Volkswagen ID.4 Pro 4Motion and ID.5 GTX test: Icelandic getaway

A unique land with a volcanic subsoil, Iceland can be discovered aboard two electric Volkswagens. Story of a roadtrip on ID.4 and ID.5, between bitumen and gravel tracks.

Stuck in the middle of the Atlantic Ocean, between Greenland, Norway and the Faroe Islands, Iceland is a small piece of land of 102,775 km². Due to its location, right on two tectonic plates, it is known for significant volcanic and geothermal activity. Conservation of nature and energy are important for the local population: only 380,000 inhabitants, mostly clustered near the capital Reykjavik.

The island has no railways, and the inhabitants therefore rely on 12,900 km of paved roads or “gravel roads”, black gravel tracks that almost make us think of a lunar landscape. Since the road is still the primary vehicle, could an electric vehicle be suitable for this “iceland” use? We did the test on two Volkswagens, the ID.4 Pro 4Motion and ID.5 GTX.

In red and black

After arriving at Keflavik airport, in the extreme southwest, we make our way to the center of the island in the ID.5 GTX. My partner for the day, Eric, is a Swedish journalist. Like me, he quickly found his bearings aboard the electric Volkswagen, as their cabins were close together. However, this GTX version stands out with its sportier skins (touches of red and black) and its higher power.

Thanks to two motors (one on each axle), it rises to 220 kW, equivalent to 299 hp. However, this total power was delivered at peak within 30 seconds and under the conditions. The temperature of the 77 kWh battery should be between 23°C and 50°C, and the battery should be more than 88%. So it limits the thrust effect that one might expect to see in the sporty SUV style, especially since it is heavy with more than 2.2 tons. However, the Icelandic speed limit of 90 km/h and the changing surface forced us to temper our enthusiasm.

Geysers and waterfalls

At the end of this first stage, we discovered the Geysir site. This large geothermal area is full of hot springs that exceed 80 to 100 degrees. It also gave its name to the geysers that entered the common language. Volcanic activity there is intense, and onlookers flock, cameras and smartphones in hand, to capture the moment when hot water gushes from the ocher earth, several meters high.

We take the road again to the South of the island, for further exploration of the lands of Iceland. At first, we take the main paved roads, including National 30 that connects to the main axis of the island, Route 1. But before that, we plan some off-road excursions to test the abilities outside road We also take the opportunity to change the mounts, and we are entitled to a black ID.4 Pro 4Motion. This pre-production model, which is not sold in France at the moment, has a new version of the ID.Software 3.1 infotainment system. It offers several more displays on the meter screen, including average consumption, as well as a better route planner and optimized, but sometimes very intrusive, voice recognition. Occasionally, the system is triggered during a discussion between passengers, without knowing which word is the source.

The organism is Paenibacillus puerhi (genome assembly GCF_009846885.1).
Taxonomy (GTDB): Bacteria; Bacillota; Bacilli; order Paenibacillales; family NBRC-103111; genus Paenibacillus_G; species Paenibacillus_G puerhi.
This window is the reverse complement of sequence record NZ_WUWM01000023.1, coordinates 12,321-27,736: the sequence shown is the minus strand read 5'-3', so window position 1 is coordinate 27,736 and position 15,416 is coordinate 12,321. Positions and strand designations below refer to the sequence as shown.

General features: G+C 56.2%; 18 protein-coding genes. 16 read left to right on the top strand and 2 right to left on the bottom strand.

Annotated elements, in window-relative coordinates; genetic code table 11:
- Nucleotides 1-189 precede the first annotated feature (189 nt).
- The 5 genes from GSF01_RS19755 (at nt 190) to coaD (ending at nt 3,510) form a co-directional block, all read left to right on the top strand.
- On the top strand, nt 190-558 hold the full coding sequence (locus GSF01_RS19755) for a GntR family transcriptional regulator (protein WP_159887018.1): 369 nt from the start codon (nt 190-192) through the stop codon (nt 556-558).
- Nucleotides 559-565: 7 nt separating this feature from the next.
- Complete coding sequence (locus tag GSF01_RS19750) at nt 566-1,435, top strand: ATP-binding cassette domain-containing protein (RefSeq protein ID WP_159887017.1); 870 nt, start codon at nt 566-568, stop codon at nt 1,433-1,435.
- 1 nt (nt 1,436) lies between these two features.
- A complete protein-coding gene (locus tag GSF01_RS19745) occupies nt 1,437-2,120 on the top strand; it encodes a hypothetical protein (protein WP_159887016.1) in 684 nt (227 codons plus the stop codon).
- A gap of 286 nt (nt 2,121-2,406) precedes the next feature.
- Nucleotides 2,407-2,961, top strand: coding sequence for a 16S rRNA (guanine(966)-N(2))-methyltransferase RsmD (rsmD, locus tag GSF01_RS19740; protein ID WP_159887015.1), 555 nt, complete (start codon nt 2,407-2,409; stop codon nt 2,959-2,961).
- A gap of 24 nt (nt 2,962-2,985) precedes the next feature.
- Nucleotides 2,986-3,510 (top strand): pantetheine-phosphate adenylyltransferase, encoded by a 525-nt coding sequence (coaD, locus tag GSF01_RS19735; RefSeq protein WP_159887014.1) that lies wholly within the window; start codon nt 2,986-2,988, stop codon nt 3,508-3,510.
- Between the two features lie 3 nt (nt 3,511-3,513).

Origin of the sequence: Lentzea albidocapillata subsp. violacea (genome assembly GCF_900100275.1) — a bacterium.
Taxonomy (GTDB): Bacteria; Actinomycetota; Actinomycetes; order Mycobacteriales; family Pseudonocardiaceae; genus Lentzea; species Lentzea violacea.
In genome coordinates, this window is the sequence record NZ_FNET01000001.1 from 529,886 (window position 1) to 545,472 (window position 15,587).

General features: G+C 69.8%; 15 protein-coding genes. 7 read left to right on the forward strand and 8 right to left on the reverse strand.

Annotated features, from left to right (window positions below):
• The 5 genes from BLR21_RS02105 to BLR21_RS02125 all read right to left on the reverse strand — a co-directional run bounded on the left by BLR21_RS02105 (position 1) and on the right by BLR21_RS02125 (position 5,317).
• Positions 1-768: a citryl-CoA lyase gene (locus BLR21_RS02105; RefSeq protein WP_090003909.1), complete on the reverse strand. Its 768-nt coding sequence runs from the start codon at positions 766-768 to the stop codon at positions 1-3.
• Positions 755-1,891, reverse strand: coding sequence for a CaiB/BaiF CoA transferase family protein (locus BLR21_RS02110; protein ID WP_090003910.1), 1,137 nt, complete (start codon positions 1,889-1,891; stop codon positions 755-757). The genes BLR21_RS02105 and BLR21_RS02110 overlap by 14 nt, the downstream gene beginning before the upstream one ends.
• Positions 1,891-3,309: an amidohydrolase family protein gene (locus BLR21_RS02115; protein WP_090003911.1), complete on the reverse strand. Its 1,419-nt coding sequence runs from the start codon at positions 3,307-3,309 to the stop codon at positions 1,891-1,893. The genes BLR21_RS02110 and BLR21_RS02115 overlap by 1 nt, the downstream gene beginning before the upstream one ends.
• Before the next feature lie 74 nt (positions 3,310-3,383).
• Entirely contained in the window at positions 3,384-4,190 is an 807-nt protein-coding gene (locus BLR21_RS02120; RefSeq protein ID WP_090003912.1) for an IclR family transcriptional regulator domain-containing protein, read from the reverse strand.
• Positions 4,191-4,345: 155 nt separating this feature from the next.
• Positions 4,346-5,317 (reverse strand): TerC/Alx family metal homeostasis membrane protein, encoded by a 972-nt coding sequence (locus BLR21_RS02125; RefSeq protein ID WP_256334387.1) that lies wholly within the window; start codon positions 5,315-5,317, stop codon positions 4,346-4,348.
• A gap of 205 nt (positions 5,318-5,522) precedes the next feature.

As we leave, we also take the key to the fields, to the Hjálparfoss waterfalls. At this point, two rivers meet, just a few kilometers from the Hekla volcano. The magnificent landscapes are reminiscent of the universe of The Hobbit, with its green plains punctuated by black volcanic rocks and small streams. On rocky tracks, our ID.4 Pro 4Motion handles like a boss. The movements are done in silence, which does not frighten the sheep and horses on the side of the tracks. This version features the same dual-motor system as the GTX, but the combined power here is lowered to 195 kW (265 hp). The rear 150 kW main motor is constantly in use, while the front 80 kW asynchronous motor only switches on when needed: when losing grip on a wet surface, or when exiting tarmac roads. A great variable 4×4 system.

Cold sweat

After lunch at Hotel Ranga, a large ranch on the banks of the Ytri-Ranga river where salmon is caught, we make our way to the island’s capital, Reykjavik. We haven’t recharged the vehicles yet, so we’ll leave with about 50% battery, which should be enough to reach the meeting point. In the beginning, my teammate for the day adopted a normal speed, without any particular eco-driving. But the roads twist and rise even more. We see autonomy dissolve by climbing the hills. At 48 km from our point of arrival, we have about 57 km of autonomy left, and therefore a very small margin.

The atmosphere becomes tense, and the GPS indicates that we need to stop to recharge before the end of our journey. We decided to rest, then adjust our strategy. I take the wheel and try to recover the energy by “coasting” (freewheeling) and keep my speed around 70 to 80 km/h. Fortunately, the traffic was light and I didn’t bother anyone. I also use regenerative braking (mode B) to the maximum. My method pays off, because I get a lot of energy in the descents, and see my autonomy gradually increase. My teammate is smiling again.

At the end of the route, after some cold sweat, I finally arrived at the charging station in Reykjavik with a 16% battery and an announced range of 92 km. Average consumption since the start of the day amounts to 20.9 kWh/100 km according to the on-board computer, with a range of 284 km. According to this average, the ID.4 Pro 4Motion can travel 370 km on a single charge. Enough to allow for some family evacuations, or a second trip to the eastern side of the island. When will we leave?

Photos: DR and B.Defay.

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